I also had a good day on the bike. Because the VT50 is exclusively on private land, open only to racers one day/year, the course changes slightly from year to year. The distance is consistent and most of the trails are the same, and I went sub-five hours for the fourth time, in 16 tries on the bike. It’s worth noting that three of the four times (in a row) have been on my singlespeed Seven Sola SL, AND in my 40’s. The first time I went under five hours was back at that first race in 1999. Yesterday, I had a rough patch around 35 miles, and 45 and got passed by nearly 30 people over the last 15 miles.


I was on pace to have an even better day, but faded a bit in that last third of the race. That was a bit demoralizing, but my legs were heavy and as the more technical climbs and singletrack come in the final third of the race, I was forced to push my bike a lot. I run a particularly heavy gear (like a 17 tooth cog equivalent in the rear) with my belt drive set-up, and it was hurting me on the hills. By late morning, the temperature was in the low-90’s Fahrenheit. I suffered under the baking sun along with everyone else, and by early afternoon, it was even hotter.


I’ve done this race in the wet and cold. In past years, we have had frost on the ground at the start. Yesterday, I went off in the first wave at 6:00 A.M. and was wearing shorts and short sleeves, with no base layer. It was very pleasant. I used my Light and Motion Urban 800 commuter handlebar mounted light. It was dark in the woods for the first hour, and I was forced to wear my Rudy Project sunglasses (Racing Red lenses) on the tip of my nose. I peered over them to see the trail clearer. I had a close call while it was still dark. A deer darted in front of me as I was going down a steep hill. That was hardly the first time I’ve had a deer run in front of me on a ride, but it always freaks me out. A collision is a real possibility that I wish to avoid.


It turns out that I had one bad crash with an immovable object, around the 12 mile mark, not long after I saw the deer. I was descending at high-speed, and took a right hand turn too fast. My rear wheel slid out, and I slammed a tree with my head (helmet), left ear, and left jaw. I hit the tree so hard that my sunglasses flew off of my face. I was having a strong start to the race, and didn’t want to lose ground; I was stunned, but got a shot of adrenaline, gathered my sunglasses, bike, and wits, and remounted. It took 10 minutes for me to get my senses (and confidence) back, but eventually I was moving well again. The only lingering effects are a sore jaw and a tender ear.


The views from Garvin Hill and other high points were spectacular. It was a gorgeous day. The dirt roads that wind past the horse farms in South Woodstock are always my favorite part of the course. I love those roads and used them to my advantage, pushing my big gear and holding my ground. I ended up 7th singlespeed rider and 71st overall. Arlen caught me around the 30 mile mark. He started in Wave 2, five minutes back. He gave me a pat on the butt, but didn’t say anything as he rode past. I wished him luck, but there was no way for me to stick with him. I kept him in site for the next three miles or so, but eventually, I lost contact.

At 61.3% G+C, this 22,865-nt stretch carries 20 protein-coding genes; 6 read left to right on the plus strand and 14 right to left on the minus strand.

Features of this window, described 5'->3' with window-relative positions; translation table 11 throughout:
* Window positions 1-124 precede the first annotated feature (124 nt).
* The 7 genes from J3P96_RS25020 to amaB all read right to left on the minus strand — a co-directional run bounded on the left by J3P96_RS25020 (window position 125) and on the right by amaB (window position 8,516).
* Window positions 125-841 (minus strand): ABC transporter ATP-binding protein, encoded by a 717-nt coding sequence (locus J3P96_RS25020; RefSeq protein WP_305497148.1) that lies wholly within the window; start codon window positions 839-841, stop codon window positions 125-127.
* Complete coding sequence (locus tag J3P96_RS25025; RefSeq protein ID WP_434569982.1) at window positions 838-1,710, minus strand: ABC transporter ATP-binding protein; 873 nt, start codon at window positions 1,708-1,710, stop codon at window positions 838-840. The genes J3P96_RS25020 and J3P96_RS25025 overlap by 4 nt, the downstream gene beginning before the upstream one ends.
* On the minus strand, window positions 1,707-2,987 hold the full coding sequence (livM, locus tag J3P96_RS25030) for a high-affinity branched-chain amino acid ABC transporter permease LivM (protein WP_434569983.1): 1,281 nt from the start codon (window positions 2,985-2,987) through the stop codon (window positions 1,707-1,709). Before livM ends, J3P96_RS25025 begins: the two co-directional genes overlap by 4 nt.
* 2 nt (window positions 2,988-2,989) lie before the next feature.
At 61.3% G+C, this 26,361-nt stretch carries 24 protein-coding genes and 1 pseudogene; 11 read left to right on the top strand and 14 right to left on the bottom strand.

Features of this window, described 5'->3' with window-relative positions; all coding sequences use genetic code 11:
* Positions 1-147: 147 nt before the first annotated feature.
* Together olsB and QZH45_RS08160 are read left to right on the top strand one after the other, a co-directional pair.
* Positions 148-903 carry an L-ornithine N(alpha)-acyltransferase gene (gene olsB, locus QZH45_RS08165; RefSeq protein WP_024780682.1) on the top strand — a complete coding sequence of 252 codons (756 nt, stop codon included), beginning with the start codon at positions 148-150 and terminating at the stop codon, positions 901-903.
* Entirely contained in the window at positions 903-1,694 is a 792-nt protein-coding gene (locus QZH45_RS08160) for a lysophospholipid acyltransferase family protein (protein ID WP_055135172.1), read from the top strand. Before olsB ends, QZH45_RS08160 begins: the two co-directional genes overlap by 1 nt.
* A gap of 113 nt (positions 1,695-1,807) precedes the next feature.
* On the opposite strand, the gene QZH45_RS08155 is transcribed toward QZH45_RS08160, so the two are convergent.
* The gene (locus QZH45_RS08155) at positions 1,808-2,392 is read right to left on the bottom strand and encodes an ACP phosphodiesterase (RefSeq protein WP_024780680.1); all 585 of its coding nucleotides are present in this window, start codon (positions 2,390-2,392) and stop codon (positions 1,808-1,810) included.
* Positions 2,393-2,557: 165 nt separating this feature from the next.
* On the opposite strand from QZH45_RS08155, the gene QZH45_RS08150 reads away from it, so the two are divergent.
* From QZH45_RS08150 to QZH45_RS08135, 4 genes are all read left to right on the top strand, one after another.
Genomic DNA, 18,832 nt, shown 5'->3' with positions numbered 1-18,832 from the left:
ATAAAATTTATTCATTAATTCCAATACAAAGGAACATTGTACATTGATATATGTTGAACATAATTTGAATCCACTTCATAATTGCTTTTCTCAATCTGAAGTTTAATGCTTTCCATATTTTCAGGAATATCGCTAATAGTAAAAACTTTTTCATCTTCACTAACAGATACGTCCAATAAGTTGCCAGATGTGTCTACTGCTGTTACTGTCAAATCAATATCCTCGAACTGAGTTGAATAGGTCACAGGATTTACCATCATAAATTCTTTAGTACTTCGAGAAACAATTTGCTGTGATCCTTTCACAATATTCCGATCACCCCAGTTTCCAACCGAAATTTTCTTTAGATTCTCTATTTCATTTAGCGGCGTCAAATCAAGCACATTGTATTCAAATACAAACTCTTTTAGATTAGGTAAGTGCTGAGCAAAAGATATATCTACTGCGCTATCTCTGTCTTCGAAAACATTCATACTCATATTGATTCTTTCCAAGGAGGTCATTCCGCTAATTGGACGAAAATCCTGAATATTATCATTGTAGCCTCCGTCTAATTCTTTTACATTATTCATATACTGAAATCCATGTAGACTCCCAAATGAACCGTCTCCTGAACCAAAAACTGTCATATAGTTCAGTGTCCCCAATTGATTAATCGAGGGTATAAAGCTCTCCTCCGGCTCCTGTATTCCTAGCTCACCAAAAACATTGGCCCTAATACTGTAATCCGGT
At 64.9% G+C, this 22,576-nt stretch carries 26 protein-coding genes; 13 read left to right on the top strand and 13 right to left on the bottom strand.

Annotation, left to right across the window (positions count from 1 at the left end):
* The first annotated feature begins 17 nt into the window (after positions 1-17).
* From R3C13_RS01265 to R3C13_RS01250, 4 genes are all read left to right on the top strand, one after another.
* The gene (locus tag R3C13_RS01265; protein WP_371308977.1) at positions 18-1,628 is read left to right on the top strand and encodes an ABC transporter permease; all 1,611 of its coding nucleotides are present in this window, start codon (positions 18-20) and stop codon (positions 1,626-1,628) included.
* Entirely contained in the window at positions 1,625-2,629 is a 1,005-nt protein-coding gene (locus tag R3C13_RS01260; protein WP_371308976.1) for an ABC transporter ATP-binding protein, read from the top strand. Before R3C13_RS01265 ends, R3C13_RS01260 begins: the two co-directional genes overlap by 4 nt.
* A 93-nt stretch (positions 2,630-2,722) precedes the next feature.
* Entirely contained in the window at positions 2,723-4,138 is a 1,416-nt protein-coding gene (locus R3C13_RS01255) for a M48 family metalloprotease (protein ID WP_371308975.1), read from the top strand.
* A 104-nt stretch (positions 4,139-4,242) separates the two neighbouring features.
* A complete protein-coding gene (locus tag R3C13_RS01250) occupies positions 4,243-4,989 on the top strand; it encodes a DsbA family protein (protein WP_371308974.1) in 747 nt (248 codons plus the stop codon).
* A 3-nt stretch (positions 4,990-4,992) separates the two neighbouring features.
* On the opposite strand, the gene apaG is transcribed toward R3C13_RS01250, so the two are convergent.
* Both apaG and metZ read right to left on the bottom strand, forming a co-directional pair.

I was the 6th singlespeed rider going in to Johnson’s, the final aid station, but I got caught by one more rider in my category. I never drink soda, but I needed a boost, so I stopped for three cups of Coke, and he slipped past me. I was watching everyone that went by, but was a bit helpless at that point. I noticed his drivetrain (one gear) and gave chase through the baking hot fields on the lower slopes of Mt. Ascutney, but never closed the gap in the final 2.5 miles. The last descent to the finish was welcome and I flew down the hill.


More than 800 mountain bikers started, and there were 653 official finishers. 146 50 Mile runners finished and 176 50K runners finished. I don’t know how many started, but it was carnage for the runners. There were a lot of DNF’s in the heat. Debbie said that it was so much easier to ride. After all, you can coast on the downhills! We saw so many friends at the race. I can’t even name them all.


Joe Azze from Mountain Peak Fitness, was all over the course. I can’t wait to see his video footage. I said that Arlen had a great ride. He was stoked with his finish, 34th overall and his third fastest time. Following us were Anthony Eisley (great comeback), John Meyerle (fast Dad), Spike (great to see you even in a Coppi jersey), Brett Chenail (great rookie ride), Johnny Meyerle (third in his age group doing CCAP proud), and the Arthur Roti/Andrew Caputo tandem team.


Art and Andy were the only tandem this year. Art’s longtime partner, Mark Hixson, was a late scratch, and less than a week before the race, Art convinced Andy to join him as his stoker. Art captained the entire way, and they were happy to finish as strongly as they did, despite reporting about one wild crash that had bodies and bike flying. Those two just might be the most popular riders on the course. The tandem always gets a lot of attention, and rightfully so.